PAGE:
Insurance firm AIG is to offer insurance products to non-doms hit by the recent inheritance tax (IHT) changes to help them meet their new liabilities, reports The Financial Times Adviser.
Prior to last Thursday (6 April), individuals who were neither UK-domiciled nor deemed domiciled for inheritance tax purposes were able to avoid the tax by owning property via an offshore trust – an entirely legal practice known as enveloping.
Legislation brought in during 2013 meant such individuals were subject to an annual tax on enveloped dwellings’ (ATED) - although this was significantly less than inheritance tax.
But now non-doms will be liable for inheritance tax on all UK residential property held through trusts – and ATED may still apply - meaning someone with a house worth £5m could face a tax bill of £2m.
AIG has been working on a solution and is now able to offer life cover to non-residents - both British citizens resident almost anywhere in the world and foreign nationals resident in more than 40 countries.
The life cover will pay out on death to pay any tax liabilities due.
The provider is calling on financial advisers, accountants and legal advisers of impacted individuals to make them aware of the changes, discuss their options and address their needs.
In September 2015, using data from the Land Registry, it was estimated that more than £170bn worth of UK property was acquired by offshore trusts or companies between 2005 and 2014.
Andy Roberts, technical sales manager at AIG life, told FTAdviser: “We think that a lot of business will come our way. A couple of other providers have looked into this and are attempting to do something, but it won’t be anywhere near as comprehensive as ours.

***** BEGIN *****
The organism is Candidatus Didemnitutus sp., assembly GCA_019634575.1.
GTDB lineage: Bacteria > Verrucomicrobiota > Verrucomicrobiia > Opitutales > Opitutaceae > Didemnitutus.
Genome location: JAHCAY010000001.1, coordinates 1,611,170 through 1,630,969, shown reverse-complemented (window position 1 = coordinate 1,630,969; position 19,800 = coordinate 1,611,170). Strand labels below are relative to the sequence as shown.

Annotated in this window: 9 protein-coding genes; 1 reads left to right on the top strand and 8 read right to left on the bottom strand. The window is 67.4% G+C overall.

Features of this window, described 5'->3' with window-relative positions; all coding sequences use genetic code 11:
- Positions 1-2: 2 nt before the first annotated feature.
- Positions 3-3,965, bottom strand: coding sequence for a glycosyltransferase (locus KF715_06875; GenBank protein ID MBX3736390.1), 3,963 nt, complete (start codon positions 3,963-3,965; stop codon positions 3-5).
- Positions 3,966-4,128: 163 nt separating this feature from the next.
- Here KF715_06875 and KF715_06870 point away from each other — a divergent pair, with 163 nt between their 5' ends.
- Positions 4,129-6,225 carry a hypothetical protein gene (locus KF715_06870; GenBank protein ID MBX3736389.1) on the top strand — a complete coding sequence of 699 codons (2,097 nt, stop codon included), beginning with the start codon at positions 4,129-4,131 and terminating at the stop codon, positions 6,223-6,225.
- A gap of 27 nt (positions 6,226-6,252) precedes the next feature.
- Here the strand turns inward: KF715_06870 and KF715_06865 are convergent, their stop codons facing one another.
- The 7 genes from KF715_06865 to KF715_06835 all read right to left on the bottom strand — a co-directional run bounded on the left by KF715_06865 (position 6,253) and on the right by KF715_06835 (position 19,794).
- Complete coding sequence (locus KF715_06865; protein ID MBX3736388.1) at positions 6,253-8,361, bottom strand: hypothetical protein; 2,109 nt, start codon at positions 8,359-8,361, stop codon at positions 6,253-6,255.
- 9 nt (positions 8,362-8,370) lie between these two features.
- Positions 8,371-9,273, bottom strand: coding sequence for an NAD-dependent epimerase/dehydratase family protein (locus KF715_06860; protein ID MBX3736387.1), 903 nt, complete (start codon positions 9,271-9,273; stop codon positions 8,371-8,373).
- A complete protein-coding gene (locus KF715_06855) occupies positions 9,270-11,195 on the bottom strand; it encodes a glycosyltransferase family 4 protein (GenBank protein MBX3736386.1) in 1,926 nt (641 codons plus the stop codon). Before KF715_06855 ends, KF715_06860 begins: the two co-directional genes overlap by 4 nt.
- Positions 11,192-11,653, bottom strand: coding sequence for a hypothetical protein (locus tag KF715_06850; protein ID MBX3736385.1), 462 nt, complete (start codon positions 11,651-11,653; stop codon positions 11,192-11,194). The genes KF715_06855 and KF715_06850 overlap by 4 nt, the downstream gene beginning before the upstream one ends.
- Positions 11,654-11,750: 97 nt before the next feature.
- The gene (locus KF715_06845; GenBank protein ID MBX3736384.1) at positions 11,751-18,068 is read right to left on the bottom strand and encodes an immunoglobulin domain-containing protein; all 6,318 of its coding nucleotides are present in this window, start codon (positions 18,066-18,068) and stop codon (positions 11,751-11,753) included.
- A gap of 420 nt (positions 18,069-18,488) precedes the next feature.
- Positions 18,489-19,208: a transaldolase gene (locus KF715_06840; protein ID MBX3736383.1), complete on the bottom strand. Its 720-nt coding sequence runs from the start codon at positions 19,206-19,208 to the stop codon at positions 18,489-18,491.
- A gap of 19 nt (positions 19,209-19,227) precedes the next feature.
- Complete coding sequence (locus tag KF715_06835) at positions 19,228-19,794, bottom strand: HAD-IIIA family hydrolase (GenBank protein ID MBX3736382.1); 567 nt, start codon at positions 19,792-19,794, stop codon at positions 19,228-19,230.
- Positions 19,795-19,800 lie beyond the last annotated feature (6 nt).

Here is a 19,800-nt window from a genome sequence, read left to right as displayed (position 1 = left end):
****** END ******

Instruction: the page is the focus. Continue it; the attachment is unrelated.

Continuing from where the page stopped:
“There were a lot of hurdles in terms of legal approval, but we felt it was worth the effort. We have also gone above and beyond in putting a process in place to be able to arrange medicals overseas.
“We think it will be felt in the business for at least a couple of years. Next year there will still be a significant amount of business coming through. This will take two or three years before all of these liabilities are swept up.”
Alan Lakey, director at Highclere Financial Services in Hertfordshire, said: “This shows AIG have an appetite for growth and innovation.
"It is nice to see a situation where we have got an insurance company that is able to react very quickly to a situation that is deserving of attention.
“I know AIG has some very ambitious growth targets and something like this will assist them with that and keep them at the forefront of advisers’ minds.”